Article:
During the 2012-13 school year, plagiarism was the most common type of academic misconduct at Colorado State University.
CSU defines plagiarism as “the copying of language, structure, images, ideas, or thoughts of another and representing them as one’s own without proper acknowledgement,” according to the 2012-13 Academic Integrity Report.
The report also said plagiarism occurs when sources are not appropriately referenced or cited.
Sue Doe, associate English professor and director of the undergraduate writing program, said that CSU does well in preventing students from plagiarizing unintentionally due to a lack of understanding or time management problems.
“The way that we [CSU] construct assignments here makes it unlikely and undesirable, I think, for students to even contemplate plagiarism,” Doe said.
Doe said that when students have to turn in work that shows the progress of an assignment, students are less likely to plagiarize.
“A lot of students plagiarize out of desperation,” Doe said. “They find themselves the night before a paper is due, and then they do really dumb things that get them into trouble.”
Jack Applin, an instructor in the Computer Science department, said he has experienced plagiarism when teaching students how to write computer code.
“Students think that if it’s (the computer code) supposed to do the same thing, there’s only one way to do it,” Applin said. “That’s false.”
Applin said collaboration is a bigger issue for his students, since plagiarism is more commonly associated with papers or photographs.
The University makes an effort to spread awareness of plagiarism with events like Academic Integrity Week, which was from Oct. 6-9 this year.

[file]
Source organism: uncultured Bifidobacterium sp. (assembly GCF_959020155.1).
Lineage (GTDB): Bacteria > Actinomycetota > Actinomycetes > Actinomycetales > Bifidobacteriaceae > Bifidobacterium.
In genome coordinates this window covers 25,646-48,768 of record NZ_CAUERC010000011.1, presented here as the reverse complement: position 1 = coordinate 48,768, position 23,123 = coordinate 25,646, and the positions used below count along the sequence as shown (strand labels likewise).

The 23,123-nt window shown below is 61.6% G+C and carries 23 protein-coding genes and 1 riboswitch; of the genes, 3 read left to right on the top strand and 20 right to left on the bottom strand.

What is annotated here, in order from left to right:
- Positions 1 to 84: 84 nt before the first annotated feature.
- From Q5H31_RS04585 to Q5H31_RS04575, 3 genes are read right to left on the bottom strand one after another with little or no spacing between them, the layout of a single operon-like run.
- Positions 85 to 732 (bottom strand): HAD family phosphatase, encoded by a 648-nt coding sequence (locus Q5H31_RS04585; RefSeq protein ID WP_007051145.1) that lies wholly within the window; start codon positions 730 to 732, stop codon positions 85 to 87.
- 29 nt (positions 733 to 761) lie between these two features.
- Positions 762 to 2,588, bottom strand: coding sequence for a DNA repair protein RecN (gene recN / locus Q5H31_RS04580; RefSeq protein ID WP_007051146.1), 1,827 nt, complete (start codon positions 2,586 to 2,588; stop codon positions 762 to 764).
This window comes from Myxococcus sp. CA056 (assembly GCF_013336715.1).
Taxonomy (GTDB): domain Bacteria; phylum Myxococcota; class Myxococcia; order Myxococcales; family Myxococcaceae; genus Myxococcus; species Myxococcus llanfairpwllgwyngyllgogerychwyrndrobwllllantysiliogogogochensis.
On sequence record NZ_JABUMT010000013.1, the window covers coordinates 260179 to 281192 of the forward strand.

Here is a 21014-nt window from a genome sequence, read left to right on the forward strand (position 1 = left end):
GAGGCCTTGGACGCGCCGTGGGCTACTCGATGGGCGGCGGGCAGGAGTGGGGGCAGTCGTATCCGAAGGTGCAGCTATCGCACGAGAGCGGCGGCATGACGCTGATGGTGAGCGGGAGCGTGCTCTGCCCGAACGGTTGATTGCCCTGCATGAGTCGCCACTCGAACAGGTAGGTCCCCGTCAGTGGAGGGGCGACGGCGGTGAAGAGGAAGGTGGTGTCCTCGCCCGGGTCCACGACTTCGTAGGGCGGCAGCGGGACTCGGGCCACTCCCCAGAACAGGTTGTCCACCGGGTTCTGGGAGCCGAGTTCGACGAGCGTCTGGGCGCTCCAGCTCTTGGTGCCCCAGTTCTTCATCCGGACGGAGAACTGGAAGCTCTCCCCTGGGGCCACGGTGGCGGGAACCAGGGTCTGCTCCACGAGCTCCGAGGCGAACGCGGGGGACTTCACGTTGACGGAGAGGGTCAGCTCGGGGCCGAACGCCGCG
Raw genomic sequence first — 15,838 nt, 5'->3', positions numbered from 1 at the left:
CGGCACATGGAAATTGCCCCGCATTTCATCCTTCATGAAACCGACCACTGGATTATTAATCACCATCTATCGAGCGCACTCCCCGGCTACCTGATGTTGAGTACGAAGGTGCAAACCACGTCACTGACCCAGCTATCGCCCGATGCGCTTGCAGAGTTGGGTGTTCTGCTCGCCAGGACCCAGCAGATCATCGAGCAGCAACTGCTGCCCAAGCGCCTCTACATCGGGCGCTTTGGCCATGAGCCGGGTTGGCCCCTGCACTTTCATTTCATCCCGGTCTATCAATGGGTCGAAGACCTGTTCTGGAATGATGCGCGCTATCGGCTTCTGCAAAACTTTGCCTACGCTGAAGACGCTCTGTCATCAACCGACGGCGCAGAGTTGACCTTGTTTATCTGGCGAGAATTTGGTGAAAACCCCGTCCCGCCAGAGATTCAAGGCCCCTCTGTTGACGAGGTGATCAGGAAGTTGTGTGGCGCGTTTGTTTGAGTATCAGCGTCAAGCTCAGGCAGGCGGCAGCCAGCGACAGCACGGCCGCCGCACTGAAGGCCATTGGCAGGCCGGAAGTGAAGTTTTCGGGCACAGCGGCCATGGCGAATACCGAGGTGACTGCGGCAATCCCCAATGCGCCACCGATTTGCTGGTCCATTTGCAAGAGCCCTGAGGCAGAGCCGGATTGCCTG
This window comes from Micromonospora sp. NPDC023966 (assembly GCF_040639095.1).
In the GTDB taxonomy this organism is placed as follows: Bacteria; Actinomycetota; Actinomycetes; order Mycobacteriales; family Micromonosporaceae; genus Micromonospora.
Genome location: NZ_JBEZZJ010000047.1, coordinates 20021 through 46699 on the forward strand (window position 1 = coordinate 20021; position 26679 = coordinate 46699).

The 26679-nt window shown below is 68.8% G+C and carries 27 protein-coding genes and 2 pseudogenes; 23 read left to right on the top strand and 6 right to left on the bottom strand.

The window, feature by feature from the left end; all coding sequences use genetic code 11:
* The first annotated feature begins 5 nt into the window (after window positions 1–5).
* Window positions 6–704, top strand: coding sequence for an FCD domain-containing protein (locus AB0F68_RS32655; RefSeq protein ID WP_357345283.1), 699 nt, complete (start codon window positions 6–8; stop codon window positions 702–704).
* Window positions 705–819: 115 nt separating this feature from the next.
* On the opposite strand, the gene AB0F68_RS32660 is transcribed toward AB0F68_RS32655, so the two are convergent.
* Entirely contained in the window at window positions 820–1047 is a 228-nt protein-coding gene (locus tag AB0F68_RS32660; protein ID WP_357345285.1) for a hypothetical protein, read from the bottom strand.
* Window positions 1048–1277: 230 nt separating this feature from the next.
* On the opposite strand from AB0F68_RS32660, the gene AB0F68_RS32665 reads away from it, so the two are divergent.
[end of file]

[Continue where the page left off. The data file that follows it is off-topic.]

The week’s purposes were to educate students in ways to avoid academic misconduct and show students that academic integrity is something the University cares about, according to Elaine Green, Academic Integrity Week director.
An emphasis was placed on communicating plagiarism to international students.
“One of the reasons we focus on getting that information to international students is, it’s bigger than just a difference between high schools,” Green said. “Some cultures have a very different understanding of what is academic writing and how to use information that came from other sources.”
CSU also provides resources like The Writing Center, which has relocated to Johnson Hall due to the Eddy Hall remodel, to help students avoid plagiarism.
“We (the Writing Center) don’t intrude by contacting anyone,” Writing Center Director Lisa Langstraat said.
The employees in the Writing Center help students understand how to use other’s ideas while still citing properly, Langstraat said.
“Students tend to loose track of what is their work and what is someone else’s work,” Langstraat said.
Plagiarism can be detected by professors using SafeAssign through RamCT, which scans everything submitted and sends a report to the professor that says how much of the assignment matches work on the internet or other work submitted through SafeAssign.
Faculty can also put individual papers through SafeAssign if they suspect that the paper was plagiarized.
Additionally, faculty can set up their courses to allow students to put their papers in SafeAssign and receive a report, which is not sent to their professor, showing the student what needs to be fixed, according to Green.
Collegian Reporter Sady Swanson can be reached at firstname.lastname@example.org or on Twitter at @sadyswan.